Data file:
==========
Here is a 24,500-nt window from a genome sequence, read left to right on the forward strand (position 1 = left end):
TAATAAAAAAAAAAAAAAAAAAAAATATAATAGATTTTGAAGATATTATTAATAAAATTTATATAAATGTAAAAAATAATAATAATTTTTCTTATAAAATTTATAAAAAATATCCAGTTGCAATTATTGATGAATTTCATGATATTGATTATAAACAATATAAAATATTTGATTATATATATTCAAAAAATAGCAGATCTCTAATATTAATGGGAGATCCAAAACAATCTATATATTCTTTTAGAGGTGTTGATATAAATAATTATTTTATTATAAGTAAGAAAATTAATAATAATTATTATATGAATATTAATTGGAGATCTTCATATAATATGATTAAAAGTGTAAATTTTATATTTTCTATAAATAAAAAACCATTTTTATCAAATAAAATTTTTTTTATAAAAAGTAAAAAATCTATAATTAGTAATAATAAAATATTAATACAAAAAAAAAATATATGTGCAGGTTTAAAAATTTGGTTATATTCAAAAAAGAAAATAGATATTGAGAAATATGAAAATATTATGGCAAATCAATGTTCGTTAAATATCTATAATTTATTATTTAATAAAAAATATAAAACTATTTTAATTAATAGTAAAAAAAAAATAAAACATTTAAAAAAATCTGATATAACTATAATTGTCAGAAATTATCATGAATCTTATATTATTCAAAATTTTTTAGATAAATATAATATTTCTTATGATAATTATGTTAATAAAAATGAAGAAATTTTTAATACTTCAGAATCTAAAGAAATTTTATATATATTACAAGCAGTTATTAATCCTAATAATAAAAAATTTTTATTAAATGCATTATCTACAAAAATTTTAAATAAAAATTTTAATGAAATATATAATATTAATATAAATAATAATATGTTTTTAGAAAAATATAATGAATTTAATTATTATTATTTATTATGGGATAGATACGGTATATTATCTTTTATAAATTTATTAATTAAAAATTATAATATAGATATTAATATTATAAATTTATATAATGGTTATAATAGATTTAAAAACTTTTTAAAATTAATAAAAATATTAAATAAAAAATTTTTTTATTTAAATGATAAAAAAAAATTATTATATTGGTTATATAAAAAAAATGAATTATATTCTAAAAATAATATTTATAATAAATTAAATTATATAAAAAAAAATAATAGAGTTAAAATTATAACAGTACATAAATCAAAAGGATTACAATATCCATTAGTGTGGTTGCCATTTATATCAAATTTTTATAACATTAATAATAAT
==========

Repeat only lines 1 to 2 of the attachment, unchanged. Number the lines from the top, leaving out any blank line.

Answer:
Here is a 24,500-nt window from a genome sequence, read left to right on the forward strand (position 1 = left end):
TAATAAAAAAAAAAAAAAAAAAAAATATAATAGATTTTGAAGATATTATTAATAAAATTTATATAAATGTAAAAAATAATAATAATTTTTCTTATAAAATTTATAAAAAATATCCAGTTGCAATTATTGATGAATTTCATGATATTGATTATAAACAATATAAAATATTTGATTATATATATTCAAAAAATAGCAGATCTCTAATATTAATGGGAGATCCAAAACAATCTATATATTCTTTTAGAGGTGTTGATATAAATAATTATTTTATTATAAGTAAGAAAATTAATAATAATTATTATATGAATATTAATTGGAGATCTTCATATAATATGATTAAAAGTGTAAATTTTATATTTTCTATAAATAAAAAACCATTTTTATCAAATAAAATTTTTTTTATAAAAAGTAAAAAATCTATAATTAGTAATAATAAAATATTAATACAAAAAAAAAATATATGTGCAGGTTTAAAAATTTGGTTATATTCAAAAAAGAAAATAGATATTGAGAAATATGAAAATATTATGGCAAATCAATGTTCGTTAAATATCTATAATTTATTATTTAATAAAAAATATAAAACTATTTTAATTAATAGTAAAAAAAAAATAAAACATTTAAAAAAATCTGATATAACTATAATTGTCAGAAATTATCATGAATCTTATATTATTCAAAATTTTTTAGATAAATATAATATTTCTTATGATAATTATGTTAATAAAAATGAAGAAATTTTTAATACTTCAGAATCTAAAGAAATTTTATATATATTACAAGCAGTTATTAATCCTAATAATAAAAAATTTTTATTAAATGCATTATCTACAAAAATTTTAAATAAAAATTTTAATGAAATATATAATATTAATATAAATAATAATATGTTTTTAGAAAAATATAATGAATTTAATTATTATTATTTATTATGGGATAGATACGGTATATTATCTTTTATAAATTTATTAATTAAAAATTATAATATAGATATTAATATTATAAATTTATATAATGGTTATAATAGATTTAAAAACTTTTTAAAATTAATAAAAATATTAAATAAAAAATTTTTTTATTTAAATGATAAAAAAAAATTATTATATTGGTTATATAAAAAAAATGAATTATATTCTAAAAATAATATTTATAATAAATTAAATTATATAAAAAAAAATAATAGAGTTAAAATTATAACAGTACATAAATCAAAAGGATTACAATATCCATTAGTGTGGTTGCCATTTATATCAAATTTTTATAACATTAATAATAAT